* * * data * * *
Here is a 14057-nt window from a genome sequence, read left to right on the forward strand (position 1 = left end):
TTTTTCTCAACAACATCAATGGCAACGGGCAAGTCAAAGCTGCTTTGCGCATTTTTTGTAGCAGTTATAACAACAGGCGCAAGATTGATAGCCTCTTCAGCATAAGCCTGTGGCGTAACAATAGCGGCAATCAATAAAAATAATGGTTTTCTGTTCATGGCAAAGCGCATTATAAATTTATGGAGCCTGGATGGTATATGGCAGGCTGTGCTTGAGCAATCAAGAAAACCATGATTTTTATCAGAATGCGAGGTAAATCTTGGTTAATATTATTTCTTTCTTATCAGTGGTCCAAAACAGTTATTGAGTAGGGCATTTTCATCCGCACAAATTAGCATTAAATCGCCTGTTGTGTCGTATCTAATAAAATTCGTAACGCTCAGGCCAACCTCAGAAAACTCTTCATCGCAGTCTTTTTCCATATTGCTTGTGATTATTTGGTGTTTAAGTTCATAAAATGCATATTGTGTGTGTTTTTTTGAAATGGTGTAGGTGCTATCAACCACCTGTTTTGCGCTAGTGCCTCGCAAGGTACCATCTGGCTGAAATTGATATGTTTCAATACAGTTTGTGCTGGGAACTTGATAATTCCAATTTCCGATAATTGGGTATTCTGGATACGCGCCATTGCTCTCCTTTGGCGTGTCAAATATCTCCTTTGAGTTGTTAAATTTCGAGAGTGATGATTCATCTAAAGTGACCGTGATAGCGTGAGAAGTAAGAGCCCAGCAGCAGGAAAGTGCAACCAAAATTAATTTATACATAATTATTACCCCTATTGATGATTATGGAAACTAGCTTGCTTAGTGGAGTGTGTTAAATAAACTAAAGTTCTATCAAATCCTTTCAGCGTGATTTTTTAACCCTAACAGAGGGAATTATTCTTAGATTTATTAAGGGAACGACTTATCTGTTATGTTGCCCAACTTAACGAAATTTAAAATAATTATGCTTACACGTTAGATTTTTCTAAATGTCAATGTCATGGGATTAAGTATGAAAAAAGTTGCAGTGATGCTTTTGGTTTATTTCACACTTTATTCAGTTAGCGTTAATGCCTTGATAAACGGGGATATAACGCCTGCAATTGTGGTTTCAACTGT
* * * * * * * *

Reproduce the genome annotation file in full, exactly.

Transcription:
Here is a 14057-nt window from a genome sequence, read left to right on the forward strand (position 1 = left end):
TTTTTCTCAACAACATCAATGGCAACGGGCAAGTCAAAGCTGCTTTGCGCATTTTTTGTAGCAGTTATAACAACAGGCGCAAGATTGATAGCCTCTTCAGCATAAGCCTGTGGCGTAACAATAGCGGCAATCAATAAAAATAATGGTTTTCTGTTCATGGCAAAGCGCATTATAAATTTATGGAGCCTGGATGGTATATGGCAGGCTGTGCTTGAGCAATCAAGAAAACCATGATTTTTATCAGAATGCGAGGTAAATCTTGGTTAATATTATTTCTTTCTTATCAGTGGTCCAAAACAGTTATTGAGTAGGGCATTTTCATCCGCACAAATTAGCATTAAATCGCCTGTTGTGTCGTATCTAATAAAATTCGTAACGCTCAGGCCAACCTCAGAAAACTCTTCATCGCAGTCTTTTTCCATATTGCTTGTGATTATTTGGTGTTTAAGTTCATAAAATGCATATTGTGTGTGTTTTTTTGAAATGGTGTAGGTGCTATCAACCACCTGTTTTGCGCTAGTGCCTCGCAAGGTACCATCTGGCTGAAATTGATATGTTTCAATACAGTTTGTGCTGGGAACTTGATAATTCCAATTTCCGATAATTGGGTATTCTGGATACGCGCCATTGCTCTCCTTTGGCGTGTCAAATATCTCCTTTGAGTTGTTAAATTTCGAGAGTGATGATTCATCTAAAGTGACCGTGATAGCGTGAGAAGTAAGAGCCCAGCAGCAGGAAAGTGCAACCAAAATTAATTTATACATAATTATTACCCCTATTGATGATTATGGAAACTAGCTTGCTTAGTGGAGTGTGTTAAATAAACTAAAGTTCTATCAAATCCTTTCAGCGTGATTTTTTAACCCTAACAGAGGGAATTATTCTTAGATTTATTAAGGGAACGACTTATCTGTTATGTTGCCCAACTTAACGAAATTTAAAATAATTATGCTTACACGTTAGATTTTTCTAAATGTCAATGTCATGGGATTAAGTATGAAAAAAGTTGCAGTGATGCTTTTGGTTTATTTCACACTTTATTCAGTTAGCGTTAATGCCTTGATAAACGGGGATATAACGCCTGCAATTGTGGTTTCAACTGT